Arts & Entertainment

No jokin’ around: ‘Joker’ is a hit

Casual moviegoers are probably unaware of the bitter rivalry between fans of the Marvel films — Featuring Avengers like Iron Man, Captain America, The Hulk, etc. — and the DC movies  — Starring the Justice League of Superman, Batman, Wonder Woman, etc. But one fact is clear: between the two, Marvel films are better received by critics, and make more money at the box office.

Since the seminal Batman film “The Dark Knight,” DC and its parent company, Warner Brothers, have tried time and time again to recapture that magic of a unique blend of comic book inspiration with gritty, dark characters and storylines, and time and again they’ve come up short — until now.

“Joker” is the best DC movie since “The Dark Knight,” and quite possibly one of the five best films released this year. The hype has been at a fever pitch, especially after the film won the top prize at this year’s Venice Film Festival. 

Joaquin Phoenix stars as Arthur Fleck, a clown and amateur comedian who lives with his mother in a crummy apartment in Gotham City. As his mental health deteriorates and his fortunes decline, he resorts to murder in self defense of an attack on the subway, and finds relief, even enjoyment, in the act.

The performances delivered by the cast are all top of the line, but this movie belongs to Phoenix. He is phenomenal, and under a lesser actor, the material wouldn’t have worked as well. He is an uncomfortable presence as the protagonist, and you’re never sure when he’s going to snap. Therefore, in spite of his steady descent into madness, you are with him the whole way, and his journey into becoming a psychopath is almost justified.

In tandem with the script, the film makes the right decision in making Arthur extremely sympathetic: by showing a lack of a father figure in his life, having to care for his disabled mother, and being the victim of several awful beatings in public. There’s even a severely creepy notebook he writes his feelings and ideas for jokes in. His handwriting is so rudimentary it gets your skin to crawl, and it looks exactly how a serial killer’s notebook would. Incidentally, this notebook is scarier than anything from “It: Chapter Two.”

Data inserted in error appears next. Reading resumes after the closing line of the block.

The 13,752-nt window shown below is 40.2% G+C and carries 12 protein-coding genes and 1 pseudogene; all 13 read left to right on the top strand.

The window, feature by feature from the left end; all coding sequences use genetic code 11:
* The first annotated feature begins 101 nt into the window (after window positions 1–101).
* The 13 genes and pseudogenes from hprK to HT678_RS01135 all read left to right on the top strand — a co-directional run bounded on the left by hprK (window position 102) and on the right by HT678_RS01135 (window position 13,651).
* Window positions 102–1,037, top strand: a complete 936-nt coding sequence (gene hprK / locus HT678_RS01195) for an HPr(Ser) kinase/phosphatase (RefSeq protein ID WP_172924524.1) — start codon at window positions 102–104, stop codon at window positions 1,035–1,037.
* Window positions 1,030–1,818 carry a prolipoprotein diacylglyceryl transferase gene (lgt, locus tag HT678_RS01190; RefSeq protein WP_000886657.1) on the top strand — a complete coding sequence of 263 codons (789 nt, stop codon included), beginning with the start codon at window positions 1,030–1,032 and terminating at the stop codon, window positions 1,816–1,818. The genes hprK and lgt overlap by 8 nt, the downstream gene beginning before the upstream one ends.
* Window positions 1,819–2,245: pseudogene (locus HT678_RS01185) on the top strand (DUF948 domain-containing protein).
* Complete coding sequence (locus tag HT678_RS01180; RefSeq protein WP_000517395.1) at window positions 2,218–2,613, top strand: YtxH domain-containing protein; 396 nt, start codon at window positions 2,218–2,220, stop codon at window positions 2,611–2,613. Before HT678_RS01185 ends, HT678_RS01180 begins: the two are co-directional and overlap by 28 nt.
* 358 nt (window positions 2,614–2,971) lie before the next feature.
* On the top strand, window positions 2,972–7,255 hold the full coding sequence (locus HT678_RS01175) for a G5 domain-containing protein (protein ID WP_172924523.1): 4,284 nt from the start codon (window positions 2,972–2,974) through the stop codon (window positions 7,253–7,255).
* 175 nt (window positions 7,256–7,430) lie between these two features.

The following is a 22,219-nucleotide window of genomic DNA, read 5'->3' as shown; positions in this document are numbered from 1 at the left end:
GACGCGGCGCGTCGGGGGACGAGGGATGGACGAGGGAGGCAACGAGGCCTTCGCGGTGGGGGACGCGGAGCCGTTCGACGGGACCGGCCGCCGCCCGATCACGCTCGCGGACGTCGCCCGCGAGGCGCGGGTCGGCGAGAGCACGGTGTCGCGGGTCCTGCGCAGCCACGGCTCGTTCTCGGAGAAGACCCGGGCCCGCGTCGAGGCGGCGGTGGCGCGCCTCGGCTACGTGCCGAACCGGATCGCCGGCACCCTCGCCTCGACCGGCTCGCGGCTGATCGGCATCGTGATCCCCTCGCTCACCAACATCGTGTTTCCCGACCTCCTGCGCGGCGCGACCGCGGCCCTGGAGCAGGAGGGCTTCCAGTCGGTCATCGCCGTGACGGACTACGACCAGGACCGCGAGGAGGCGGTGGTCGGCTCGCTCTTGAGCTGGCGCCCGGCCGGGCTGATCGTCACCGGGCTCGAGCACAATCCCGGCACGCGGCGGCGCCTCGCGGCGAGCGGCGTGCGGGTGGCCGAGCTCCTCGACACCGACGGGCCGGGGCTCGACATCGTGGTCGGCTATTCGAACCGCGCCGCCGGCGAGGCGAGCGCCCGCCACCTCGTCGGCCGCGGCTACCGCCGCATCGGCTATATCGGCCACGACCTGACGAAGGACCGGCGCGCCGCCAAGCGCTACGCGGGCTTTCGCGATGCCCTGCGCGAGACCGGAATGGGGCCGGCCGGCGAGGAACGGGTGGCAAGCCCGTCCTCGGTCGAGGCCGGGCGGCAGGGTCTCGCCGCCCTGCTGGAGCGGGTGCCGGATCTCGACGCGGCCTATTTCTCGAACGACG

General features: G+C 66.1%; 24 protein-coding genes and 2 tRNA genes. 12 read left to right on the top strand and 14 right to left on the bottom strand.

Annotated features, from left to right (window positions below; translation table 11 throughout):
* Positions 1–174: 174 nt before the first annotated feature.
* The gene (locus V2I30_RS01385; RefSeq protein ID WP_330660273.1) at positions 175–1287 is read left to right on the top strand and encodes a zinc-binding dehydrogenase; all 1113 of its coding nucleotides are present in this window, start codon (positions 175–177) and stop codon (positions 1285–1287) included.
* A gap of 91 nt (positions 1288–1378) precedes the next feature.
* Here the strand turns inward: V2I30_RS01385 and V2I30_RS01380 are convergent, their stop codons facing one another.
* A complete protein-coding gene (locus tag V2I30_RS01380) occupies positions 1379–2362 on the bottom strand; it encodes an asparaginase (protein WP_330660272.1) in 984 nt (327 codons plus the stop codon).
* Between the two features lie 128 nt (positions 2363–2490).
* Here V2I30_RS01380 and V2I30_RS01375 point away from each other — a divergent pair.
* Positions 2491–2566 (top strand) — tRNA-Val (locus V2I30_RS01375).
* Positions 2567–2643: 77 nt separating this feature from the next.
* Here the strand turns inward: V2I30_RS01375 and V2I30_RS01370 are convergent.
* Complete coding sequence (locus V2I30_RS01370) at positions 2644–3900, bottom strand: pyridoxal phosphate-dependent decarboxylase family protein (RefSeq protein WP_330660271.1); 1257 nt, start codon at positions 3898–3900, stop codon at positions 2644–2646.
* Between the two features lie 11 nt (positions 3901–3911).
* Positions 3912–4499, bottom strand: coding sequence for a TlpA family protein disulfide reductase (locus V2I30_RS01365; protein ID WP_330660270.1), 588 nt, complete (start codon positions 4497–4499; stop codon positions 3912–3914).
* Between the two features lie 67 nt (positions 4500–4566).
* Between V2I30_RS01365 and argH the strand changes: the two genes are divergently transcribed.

Fans of the comic books may be disappointed in the departures from the famous mysterious origin of the character. He doesn’t have a pregnant wife who is murdered by gangsters, or get involved in a botched robbery causing him to fall in a vat of chemicals turning his face white, and he never wears a purple suit. But this is a different Joker — one who was already unstable and is pushed further by a cruel environment and an indifferent power structure.

There’s a lot to like in the movie, from the surprisingly great direction from comedy veteran Todd Phillips, to the stupendous string dominated musical score by Hildur Guðnadóttir, to even the ingenious addition to the character by giving him a laughing disease, which is based on a real disorder. Ultimately, Arthur is also an unreliable narrator, and it allows for twists in the story that most won’t expect.

I dare say this movie revitalizes the DC cinematic universe, something Warner Brothers desperately needed after the quadruple misfire of “Man of Steel,” “Batman V Superman,” “Suicide Squad,” and “Justice League.” DC tried to go the dark route once again, and for the first time they got it right.

A film based on a comic that isn’t constantly trying to remind you of that, or filled with superheroes, is a rarity in this era of big budget movies. If you’re looking for an Avengers style lighthearted adventure, steer clear. But if you’re interested in something ripe for the Halloween season to truly get under your skin, this is one of the most bold, risk taking movies of the year. 

Four stars.


  • Atmospheric, highly tense.
  • Stupendous performances, especially from Phoenix.
  • Great musical accompaniment. 
  • Unpredictable.


  • Derivative of “Taxi Driver,” so if you’re familiar with that it may bore you.
  • Not a date night movie.
  • Can be uncomfortable to watch at points.
The Clown Prince of Crime.